OrthoWorx funds are being used to enhance STEM education in the area by offering all grades access to greater STEM learning opportunities, gaining teachers access to professional development and creating a special Mobile Learning Laboratory bus.
OrthoWorx Executive Director Brad Bishop said great STEM education is important to the Warsaw area as well as the orthopedic industry. "We need to ensure a pipeline of talent, of individuals prepared to go into the orthopedic industry," Bishop said. "And we need to have a high performing school system with attractive curricular offerings to help employers attract and retain top talent from around the world."
A K-12 roadmap will ensure the STEM curriculum is created around local needs. Leaders in the STEM educational field have developed an intensive five-day workshop to support communities in the implementation of a STEM roadmap. During the 2013-14 school year, STEM educators will research and develop collaborative needs in preparation for the training in July, 2014.
THE FUNDS WILL BE USED TO ACHIEVE THE FOLLOWING FOUR GOALS: ONE: To create a K-12 collaborative system roadmap for STEM education, TWO: To further strengthen community partnerships with the addition of a Community STEM Advisor, THREE: To inspire and equip WCS educators’ knowledge and skills in STEM curriculum, and FOUR: To create an inquiry STEM laboratory on wheels, literally taking STEM to each WCS elementary student.SUPERINTENDENT DAVID HOFFERT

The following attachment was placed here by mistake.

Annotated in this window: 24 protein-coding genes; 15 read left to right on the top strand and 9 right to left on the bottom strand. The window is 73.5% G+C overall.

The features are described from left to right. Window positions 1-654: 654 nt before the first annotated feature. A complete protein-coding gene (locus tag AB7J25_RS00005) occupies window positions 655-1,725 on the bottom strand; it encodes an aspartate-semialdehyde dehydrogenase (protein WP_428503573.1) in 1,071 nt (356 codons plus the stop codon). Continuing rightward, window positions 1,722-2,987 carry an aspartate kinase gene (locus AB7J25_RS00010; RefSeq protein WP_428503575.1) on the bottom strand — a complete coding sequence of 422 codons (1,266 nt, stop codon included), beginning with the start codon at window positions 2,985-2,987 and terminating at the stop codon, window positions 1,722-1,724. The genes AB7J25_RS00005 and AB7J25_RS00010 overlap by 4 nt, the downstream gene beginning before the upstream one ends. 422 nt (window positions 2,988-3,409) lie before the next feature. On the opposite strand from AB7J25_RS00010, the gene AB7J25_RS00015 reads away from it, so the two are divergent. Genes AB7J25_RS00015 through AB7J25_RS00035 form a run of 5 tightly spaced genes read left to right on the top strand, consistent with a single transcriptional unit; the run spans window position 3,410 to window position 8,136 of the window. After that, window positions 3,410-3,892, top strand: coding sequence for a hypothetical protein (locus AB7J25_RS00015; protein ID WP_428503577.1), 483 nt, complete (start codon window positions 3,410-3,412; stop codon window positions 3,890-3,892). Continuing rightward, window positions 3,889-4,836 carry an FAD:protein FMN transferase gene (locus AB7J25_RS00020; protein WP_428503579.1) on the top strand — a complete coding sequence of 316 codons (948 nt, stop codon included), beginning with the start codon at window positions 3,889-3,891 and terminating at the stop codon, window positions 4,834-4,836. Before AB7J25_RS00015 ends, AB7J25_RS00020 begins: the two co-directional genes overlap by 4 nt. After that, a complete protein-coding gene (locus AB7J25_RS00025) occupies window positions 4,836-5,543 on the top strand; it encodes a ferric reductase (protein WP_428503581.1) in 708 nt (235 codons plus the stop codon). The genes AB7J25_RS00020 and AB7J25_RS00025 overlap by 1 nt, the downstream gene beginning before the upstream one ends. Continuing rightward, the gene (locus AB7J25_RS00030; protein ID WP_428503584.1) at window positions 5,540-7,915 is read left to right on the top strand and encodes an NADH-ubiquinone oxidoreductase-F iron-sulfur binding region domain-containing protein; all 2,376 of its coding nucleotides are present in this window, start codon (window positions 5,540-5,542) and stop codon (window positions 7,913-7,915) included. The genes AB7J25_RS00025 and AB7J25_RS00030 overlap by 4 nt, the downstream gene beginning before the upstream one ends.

According to WCS Assistant Superintendent David Hoffert, an ongoing link between community schools and the orthopedic industry will be crucial to Moving STEM Forward. A liaison will serve as an orthopedic industry expert, a link for further community partnership creations and a visionary for moving STEM forward in the school corporation.
Although still being developed, the Mobile Learning Lab will be a state-of-the-art lab to facilitate student and teacher learning. Education in the laboratory will be a collaborative effort between the instructional coaches, STEM mentor teachers, the classroom educator and local community experts, creating a unique learning environment for WCS students.
Production is starting on the lab and school officials hope it will be finished at the end of the 2013-14 school year, with full implementation beginning in fall of 2014. According to Hoffert, many colleges and universities have used mobile laboratories, but to his knowledge, WCS will be one of the first to implement this in a K-12 setting.